Jason J. Gullickson

Jason J. Gullickson

How I use my $25 radio as a police scanner

Tired of all the right-wing nonsense that surrounds so-called “scanner” posts on social media I wanted to see if I could get the straight dope directly from the radio waves like a, you know, scanner.

A few years ago I bought this BaoFeng UV-5R radio for around $25 with the intention of using it to experiment with transmitting and receiving data, but I found out I needed a license and then kind of forgot about it until now. With a little poking-around online I was able to use it as a scanner, and while it’s not exactly rocket science, there were a few things that tripped me up, so I thought I’d write a post to make life easier for anyone else who might want to do this.

First, look-up what frequencies are used in your area on this website:


I used the zip code lookup and got a whole page of interesting things to listen to. If you can’t find what you’re looking for here, you can stop reading now.

Turn the radio on and turn the volume up to at least 25%. This is important because the radio will speak to you to tell you important things like what mode it is in. If you don’t do this, you will have to screw-around figuring out how to discern this from the state of the display.

Press the VFO/MR button until the radio is in “Frequency Mode”; you can tell this because the radio will say “Frequency Mode”, or if you like to do it the hard way, the display will look like this:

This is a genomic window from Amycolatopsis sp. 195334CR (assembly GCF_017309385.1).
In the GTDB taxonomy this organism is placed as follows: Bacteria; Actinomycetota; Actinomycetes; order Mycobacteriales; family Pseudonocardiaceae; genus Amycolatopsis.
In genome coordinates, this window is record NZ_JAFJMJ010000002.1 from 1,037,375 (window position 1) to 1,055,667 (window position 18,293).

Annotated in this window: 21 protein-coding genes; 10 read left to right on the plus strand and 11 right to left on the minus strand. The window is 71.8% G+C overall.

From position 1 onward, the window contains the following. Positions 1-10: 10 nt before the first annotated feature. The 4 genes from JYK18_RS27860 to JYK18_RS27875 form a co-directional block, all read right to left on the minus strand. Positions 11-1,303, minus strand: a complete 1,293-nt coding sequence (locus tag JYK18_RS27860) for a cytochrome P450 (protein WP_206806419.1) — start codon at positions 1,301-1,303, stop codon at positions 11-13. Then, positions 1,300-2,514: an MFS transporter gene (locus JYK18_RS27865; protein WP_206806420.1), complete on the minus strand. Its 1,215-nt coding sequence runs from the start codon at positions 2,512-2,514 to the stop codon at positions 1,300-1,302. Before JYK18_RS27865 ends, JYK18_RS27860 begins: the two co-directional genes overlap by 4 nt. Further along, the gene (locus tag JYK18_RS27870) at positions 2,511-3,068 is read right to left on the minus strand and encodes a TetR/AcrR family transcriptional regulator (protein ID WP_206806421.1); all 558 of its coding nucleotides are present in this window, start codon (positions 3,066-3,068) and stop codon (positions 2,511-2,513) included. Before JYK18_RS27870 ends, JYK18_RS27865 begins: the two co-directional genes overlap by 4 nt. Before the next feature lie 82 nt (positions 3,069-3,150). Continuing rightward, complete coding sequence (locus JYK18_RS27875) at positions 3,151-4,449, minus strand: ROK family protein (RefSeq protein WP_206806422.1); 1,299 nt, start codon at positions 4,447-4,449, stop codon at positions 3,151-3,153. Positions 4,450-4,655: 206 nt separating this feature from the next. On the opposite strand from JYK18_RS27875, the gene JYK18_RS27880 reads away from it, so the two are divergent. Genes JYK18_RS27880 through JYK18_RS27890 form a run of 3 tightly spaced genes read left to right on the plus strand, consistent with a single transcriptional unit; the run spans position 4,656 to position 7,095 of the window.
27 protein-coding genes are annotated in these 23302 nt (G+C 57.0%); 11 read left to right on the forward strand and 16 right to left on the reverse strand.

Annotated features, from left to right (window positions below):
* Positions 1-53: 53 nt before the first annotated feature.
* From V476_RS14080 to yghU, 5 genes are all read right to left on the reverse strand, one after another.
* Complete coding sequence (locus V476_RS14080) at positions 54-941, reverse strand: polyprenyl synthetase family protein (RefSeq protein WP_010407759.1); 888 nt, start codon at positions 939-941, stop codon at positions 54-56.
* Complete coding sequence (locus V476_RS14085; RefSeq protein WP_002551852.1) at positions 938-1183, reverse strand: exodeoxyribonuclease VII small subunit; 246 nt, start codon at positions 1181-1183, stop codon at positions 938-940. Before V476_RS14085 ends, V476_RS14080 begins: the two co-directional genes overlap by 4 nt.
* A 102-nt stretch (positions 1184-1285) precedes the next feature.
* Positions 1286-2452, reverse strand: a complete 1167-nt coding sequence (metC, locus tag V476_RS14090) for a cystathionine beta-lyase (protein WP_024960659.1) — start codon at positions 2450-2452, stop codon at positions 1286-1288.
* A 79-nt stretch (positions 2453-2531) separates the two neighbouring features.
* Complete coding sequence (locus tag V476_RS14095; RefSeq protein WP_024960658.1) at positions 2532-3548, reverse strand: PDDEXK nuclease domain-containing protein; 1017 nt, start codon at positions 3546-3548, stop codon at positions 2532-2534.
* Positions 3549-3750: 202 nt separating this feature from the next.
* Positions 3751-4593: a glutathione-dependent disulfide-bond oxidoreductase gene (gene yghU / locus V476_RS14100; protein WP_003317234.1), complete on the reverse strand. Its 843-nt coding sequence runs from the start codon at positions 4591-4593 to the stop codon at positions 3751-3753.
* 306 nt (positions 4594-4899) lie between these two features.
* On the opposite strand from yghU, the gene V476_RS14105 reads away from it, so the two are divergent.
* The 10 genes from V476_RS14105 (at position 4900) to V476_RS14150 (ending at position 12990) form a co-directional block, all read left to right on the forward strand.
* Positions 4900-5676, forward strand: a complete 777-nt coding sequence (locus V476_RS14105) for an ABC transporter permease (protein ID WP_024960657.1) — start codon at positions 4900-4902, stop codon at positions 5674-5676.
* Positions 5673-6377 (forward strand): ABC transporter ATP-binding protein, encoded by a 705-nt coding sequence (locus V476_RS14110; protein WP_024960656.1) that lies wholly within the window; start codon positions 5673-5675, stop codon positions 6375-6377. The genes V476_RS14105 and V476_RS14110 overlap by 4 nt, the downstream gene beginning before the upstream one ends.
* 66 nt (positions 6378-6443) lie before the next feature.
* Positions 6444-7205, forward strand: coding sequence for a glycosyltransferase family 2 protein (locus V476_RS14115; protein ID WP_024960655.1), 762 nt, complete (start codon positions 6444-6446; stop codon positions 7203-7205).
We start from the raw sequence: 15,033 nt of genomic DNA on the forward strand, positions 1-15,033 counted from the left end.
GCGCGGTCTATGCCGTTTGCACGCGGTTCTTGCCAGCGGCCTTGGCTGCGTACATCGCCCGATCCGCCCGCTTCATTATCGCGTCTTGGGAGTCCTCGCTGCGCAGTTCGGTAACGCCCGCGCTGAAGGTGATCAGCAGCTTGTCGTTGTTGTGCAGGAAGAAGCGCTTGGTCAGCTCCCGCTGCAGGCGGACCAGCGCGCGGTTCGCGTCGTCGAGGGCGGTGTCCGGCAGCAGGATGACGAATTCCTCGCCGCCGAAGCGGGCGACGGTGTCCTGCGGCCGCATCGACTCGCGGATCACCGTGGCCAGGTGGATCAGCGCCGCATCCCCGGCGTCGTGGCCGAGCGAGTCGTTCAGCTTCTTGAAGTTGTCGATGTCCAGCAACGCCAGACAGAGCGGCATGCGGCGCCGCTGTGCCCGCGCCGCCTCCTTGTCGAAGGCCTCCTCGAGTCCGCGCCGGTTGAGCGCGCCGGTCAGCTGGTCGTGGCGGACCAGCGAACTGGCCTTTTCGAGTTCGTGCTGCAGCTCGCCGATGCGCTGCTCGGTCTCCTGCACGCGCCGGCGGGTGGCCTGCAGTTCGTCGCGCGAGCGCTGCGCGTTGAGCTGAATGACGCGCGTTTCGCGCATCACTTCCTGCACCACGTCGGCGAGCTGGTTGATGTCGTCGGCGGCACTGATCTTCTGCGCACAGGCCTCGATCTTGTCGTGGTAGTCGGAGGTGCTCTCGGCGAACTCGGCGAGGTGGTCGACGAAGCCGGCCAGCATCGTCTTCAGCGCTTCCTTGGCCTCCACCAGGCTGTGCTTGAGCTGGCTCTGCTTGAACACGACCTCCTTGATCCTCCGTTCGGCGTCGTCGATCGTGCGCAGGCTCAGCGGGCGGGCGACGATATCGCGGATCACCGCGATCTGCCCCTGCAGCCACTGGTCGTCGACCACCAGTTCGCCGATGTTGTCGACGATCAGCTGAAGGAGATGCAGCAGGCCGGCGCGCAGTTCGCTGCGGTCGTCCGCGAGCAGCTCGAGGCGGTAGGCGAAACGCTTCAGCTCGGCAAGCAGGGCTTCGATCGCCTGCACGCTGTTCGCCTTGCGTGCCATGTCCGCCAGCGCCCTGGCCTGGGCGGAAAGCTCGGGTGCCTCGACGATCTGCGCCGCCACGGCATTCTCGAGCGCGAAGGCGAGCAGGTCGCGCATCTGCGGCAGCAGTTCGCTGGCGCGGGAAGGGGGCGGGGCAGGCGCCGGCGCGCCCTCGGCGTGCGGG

Press the “A/B” button so that the little up-arrow on the left is next to the top number (as shown above) and then type the first frequency you want to scan using the numeric keypad.

You might hear something, or you might not, depending on whether someone is broadcasting. Either way the next step is to assign the frequency to a “channel”, like so:

Press “MENU”, then press the down-arrow on the keypad until the message “MEM- CH” is displayed. Press MENU to select this function, then use the up arrow to find a channel that is unused (you can tell because the CH- will go away). Press “MENU” again to assign this frequency to the channel.

Now just repeat this process over and over again until you have all the frequencies you want to scan assigned to channels.

Once you’ve done that, press “VFO/MR” until you’re in “Channel Mode” and then press “MENU” until “SC-REV” is displayed. Press “MENU”, then the down arrow until CO is selected, then press “MENU” again. This means that the radio will hold the channel if someone is broadcasting on it, and then return to scanning when the signal goes away.

Finally the fun part! Press and hold the * button until the radio starts scanning. This part threw me because you have to hold the button to get the scan started (everything I read said to press the button, which does something but it’s not going to make the radio scan).

Now you have a police scanner!

There are easier ways to do this (buy a programming cable and use the software), and of course it doesn’t work as well as a specialized scanner radio, but it’s a handy application for a cheap piece of hardware that has plenty of other uses.